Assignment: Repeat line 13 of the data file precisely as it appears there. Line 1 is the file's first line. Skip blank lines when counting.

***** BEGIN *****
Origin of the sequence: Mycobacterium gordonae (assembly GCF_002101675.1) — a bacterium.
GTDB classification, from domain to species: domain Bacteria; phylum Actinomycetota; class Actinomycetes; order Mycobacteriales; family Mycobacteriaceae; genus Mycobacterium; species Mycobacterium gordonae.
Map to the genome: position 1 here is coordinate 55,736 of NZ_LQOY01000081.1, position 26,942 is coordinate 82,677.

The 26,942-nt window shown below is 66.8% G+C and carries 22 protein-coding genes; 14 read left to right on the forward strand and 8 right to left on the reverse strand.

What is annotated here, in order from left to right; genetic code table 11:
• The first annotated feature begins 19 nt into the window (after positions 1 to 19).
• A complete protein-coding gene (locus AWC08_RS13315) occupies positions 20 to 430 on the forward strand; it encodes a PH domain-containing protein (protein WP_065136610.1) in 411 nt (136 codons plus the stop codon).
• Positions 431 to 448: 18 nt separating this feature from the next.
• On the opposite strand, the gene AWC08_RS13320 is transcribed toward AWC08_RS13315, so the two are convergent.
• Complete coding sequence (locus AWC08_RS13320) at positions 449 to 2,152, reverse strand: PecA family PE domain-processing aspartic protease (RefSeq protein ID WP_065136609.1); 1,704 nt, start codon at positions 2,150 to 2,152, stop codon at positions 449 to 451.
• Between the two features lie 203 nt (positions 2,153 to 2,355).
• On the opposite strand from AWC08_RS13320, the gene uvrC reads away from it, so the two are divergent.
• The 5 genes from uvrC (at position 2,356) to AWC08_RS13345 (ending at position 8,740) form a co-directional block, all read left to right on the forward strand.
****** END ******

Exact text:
• The 5 genes from uvrC (at position 2,356) to AWC08_RS13345 (ending at position 8,740) form a co-directional block, all read left to right on the forward strand.